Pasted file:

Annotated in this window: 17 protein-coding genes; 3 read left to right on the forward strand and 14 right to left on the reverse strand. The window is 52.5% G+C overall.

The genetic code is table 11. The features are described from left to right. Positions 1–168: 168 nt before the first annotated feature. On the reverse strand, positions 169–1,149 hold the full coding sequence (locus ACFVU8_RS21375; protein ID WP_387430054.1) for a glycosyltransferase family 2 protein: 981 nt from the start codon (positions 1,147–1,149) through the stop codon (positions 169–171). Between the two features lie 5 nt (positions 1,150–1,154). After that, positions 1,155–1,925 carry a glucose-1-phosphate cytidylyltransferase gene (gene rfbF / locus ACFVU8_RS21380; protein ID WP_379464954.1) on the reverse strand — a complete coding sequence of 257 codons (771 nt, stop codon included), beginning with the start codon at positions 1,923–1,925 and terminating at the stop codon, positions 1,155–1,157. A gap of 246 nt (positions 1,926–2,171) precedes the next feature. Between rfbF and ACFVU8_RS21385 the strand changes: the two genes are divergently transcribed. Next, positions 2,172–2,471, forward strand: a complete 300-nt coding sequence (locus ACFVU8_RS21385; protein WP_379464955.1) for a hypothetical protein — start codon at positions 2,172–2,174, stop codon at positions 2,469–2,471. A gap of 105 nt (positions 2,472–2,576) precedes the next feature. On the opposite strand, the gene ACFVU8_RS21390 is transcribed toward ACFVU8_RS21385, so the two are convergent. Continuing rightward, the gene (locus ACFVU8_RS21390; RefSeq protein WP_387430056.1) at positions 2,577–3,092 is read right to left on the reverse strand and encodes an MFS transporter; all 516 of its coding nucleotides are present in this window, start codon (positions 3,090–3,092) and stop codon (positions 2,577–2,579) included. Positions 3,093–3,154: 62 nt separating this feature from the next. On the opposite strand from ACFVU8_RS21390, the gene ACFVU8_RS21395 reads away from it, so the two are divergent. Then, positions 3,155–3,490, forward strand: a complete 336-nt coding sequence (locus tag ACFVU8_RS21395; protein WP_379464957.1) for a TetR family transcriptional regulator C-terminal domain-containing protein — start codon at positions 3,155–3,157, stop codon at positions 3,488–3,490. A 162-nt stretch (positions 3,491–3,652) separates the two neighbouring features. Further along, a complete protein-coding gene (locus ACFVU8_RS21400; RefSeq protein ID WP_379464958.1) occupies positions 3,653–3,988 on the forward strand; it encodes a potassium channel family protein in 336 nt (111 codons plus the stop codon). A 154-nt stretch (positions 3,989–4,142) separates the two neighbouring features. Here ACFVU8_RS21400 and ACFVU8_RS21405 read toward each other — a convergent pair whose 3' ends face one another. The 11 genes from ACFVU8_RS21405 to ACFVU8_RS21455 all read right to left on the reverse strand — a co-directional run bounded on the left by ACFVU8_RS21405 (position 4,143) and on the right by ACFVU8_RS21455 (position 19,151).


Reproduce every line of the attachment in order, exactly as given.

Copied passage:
Annotated in this window: 17 protein-coding genes; 3 read left to right on the forward strand and 14 right to left on the reverse strand. The window is 52.5% G+C overall.

The genetic code is table 11. The features are described from left to right. Positions 1–168: 168 nt before the first annotated feature. On the reverse strand, positions 169–1,149 hold the full coding sequence (locus ACFVU8_RS21375; protein ID WP_387430054.1) for a glycosyltransferase family 2 protein: 981 nt from the start codon (positions 1,147–1,149) through the stop codon (positions 169–171). Between the two features lie 5 nt (positions 1,150–1,154). After that, positions 1,155–1,925 carry a glucose-1-phosphate cytidylyltransferase gene (gene rfbF / locus ACFVU8_RS21380; protein ID WP_379464954.1) on the reverse strand — a complete coding sequence of 257 codons (771 nt, stop codon included), beginning with the start codon at positions 1,923–1,925 and terminating at the stop codon, positions 1,155–1,157. A gap of 246 nt (positions 1,926–2,171) precedes the next feature. Between rfbF and ACFVU8_RS21385 the strand changes: the two genes are divergently transcribed. Next, positions 2,172–2,471, forward strand: a complete 300-nt coding sequence (locus ACFVU8_RS21385; protein WP_379464955.1) for a hypothetical protein — start codon at positions 2,172–2,174, stop codon at positions 2,469–2,471. A gap of 105 nt (positions 2,472–2,576) precedes the next feature. On the opposite strand, the gene ACFVU8_RS21390 is transcribed toward ACFVU8_RS21385, so the two are convergent. Continuing rightward, the gene (locus ACFVU8_RS21390; RefSeq protein WP_387430056.1) at positions 2,577–3,092 is read right to left on the reverse strand and encodes an MFS transporter; all 516 of its coding nucleotides are present in this window, start codon (positions 3,090–3,092) and stop codon (positions 2,577–2,579) included. Positions 3,093–3,154: 62 nt separating this feature from the next. On the opposite strand from ACFVU8_RS21390, the gene ACFVU8_RS21395 reads away from it, so the two are divergent. Then, positions 3,155–3,490, forward strand: a complete 336-nt coding sequence (locus tag ACFVU8_RS21395; protein WP_379464957.1) for a TetR family transcriptional regulator C-terminal domain-containing protein — start codon at positions 3,155–3,157, stop codon at positions 3,488–3,490. A 162-nt stretch (positions 3,491–3,652) separates the two neighbouring features. Further along, a complete protein-coding gene (locus ACFVU8_RS21400; RefSeq protein ID WP_379464958.1) occupies positions 3,653–3,988 on the forward strand; it encodes a potassium channel family protein in 336 nt (111 codons plus the stop codon). A 154-nt stretch (positions 3,989–4,142) separates the two neighbouring features. Here ACFVU8_RS21400 and ACFVU8_RS21405 read toward each other — a convergent pair whose 3' ends face one another. The 11 genes from ACFVU8_RS21405 to ACFVU8_RS21455 all read right to left on the reverse strand — a co-directional run bounded on the left by ACFVU8_RS21405 (position 4,143) and on the right by ACFVU8_RS21455 (position 19,151).